Tuesday night I received an automated call from the high school principal that a student had written a school shooting threat on a desk at school. They, along with the Fargo Police Department, had decided after investigation, that the threat was no longer a threat and that they would continue to hold school Wednesday with an increase in police presence.

W’s phone started going crazy. All of her friends and their parents had gotten the same message. Most of her friends were freaked out and had decided that they wouldn’t go to school Wednesday–that their parents had told them that they didn’t want them going to school. This freaked W out. She told me she wanted to look up “how to survive school shooting videos” on Youtube to refresh her memory. She then told me she was too scared to go to school. She kept getting more messages from friends until her Instagram app shut off (we’ve set her phone for limited use throughout the day). Then she got upset over that. Now she wouldn’t know what her friends were talking about. I told her that was probably a good thing, because it was 9:45 and she would never get to sleep worrying over it. I told her that the school believes that it was safe, so it was most likely safe. I told her that her principal knows what he’s doing (we’ve been in the principal’s office many times before) and that he has a system of doing things. But we could talk about it again in the morning. After she was in bed, I started texting other moms about what they were thinking and feeling. Everyone was conflicted.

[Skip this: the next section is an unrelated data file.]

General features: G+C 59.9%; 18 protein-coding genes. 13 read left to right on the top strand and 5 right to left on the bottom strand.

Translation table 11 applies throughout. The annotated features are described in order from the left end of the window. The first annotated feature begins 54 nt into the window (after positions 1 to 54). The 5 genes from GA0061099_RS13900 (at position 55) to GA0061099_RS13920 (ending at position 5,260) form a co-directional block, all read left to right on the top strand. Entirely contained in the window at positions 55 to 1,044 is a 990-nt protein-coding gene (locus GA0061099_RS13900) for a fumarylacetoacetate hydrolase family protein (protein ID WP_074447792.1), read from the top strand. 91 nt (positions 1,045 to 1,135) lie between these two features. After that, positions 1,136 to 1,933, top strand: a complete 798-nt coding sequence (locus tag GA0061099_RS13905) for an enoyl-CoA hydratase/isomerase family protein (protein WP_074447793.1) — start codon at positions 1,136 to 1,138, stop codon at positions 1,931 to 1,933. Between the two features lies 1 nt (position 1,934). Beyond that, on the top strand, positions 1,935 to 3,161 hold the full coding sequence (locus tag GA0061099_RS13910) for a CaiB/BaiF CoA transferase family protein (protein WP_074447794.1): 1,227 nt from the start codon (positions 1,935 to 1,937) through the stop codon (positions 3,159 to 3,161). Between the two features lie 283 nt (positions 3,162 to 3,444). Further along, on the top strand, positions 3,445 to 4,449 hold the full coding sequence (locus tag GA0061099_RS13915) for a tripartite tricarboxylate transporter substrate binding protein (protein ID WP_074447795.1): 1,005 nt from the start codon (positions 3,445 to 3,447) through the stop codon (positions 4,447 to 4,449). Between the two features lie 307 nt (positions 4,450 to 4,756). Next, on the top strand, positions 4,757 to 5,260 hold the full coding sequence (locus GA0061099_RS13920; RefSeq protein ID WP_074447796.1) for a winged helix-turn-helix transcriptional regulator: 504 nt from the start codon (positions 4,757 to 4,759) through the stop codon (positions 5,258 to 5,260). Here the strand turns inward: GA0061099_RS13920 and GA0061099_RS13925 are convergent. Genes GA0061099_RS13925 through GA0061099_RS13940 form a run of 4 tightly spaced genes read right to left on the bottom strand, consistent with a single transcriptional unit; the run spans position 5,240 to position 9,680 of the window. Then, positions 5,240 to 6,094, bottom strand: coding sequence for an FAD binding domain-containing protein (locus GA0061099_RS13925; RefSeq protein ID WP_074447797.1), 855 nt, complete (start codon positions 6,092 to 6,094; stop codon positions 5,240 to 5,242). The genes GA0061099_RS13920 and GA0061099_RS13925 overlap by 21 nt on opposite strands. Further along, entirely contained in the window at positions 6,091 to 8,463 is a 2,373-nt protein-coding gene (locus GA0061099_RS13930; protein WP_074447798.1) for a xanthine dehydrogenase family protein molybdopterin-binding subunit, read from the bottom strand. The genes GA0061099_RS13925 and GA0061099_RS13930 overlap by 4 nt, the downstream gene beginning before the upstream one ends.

J was already in bed. He was totally unaware this was happening. And we made sure he never found out. We had just convinced him school was a safe place. He doesn’t know about school shootings. We’re going to keep it that way.

W and my cousin, Jacqueline, at my cousin’s wedding in Edmonton.

The next morning I took W to her orthodontic appointment. We talked about going to school. She decided that she would go, but she wanted me to walk into the school with her (she had her violin that day–she didn’t want the police to think she was carrying a gun into the school). I told her I thought it was a good decision. We had a little talk about avoiding safe things when we’re anxious and how that trains our brain to be even more anxious and reactive to the next time where we’re nervous about something. We actually talked about J and the fire drills. I walked her into the school and prayed she’d be safe. I was pretty sure she would be, but geez, as a parent, I never know for sure if you’re making the right decision over this, and the stakes are pretty high if you’re wrong.

J and W both went to school Wednesday. The parking lot was sparse and so were the numbers of students in their classes. J ended up having the best school day he’s had since the 2019/2020 school year started.

I think about what a stressful world my kids live in, and how legitimate their feelings of safety (or the lack thereof) are. How they affect aspect of their entire day. If you’re anxious or paranoid, you’re an unhappy, terrified person.

I hope I can help my kids learn the skills to help them find their own way through that. It’s not an easy thing to do.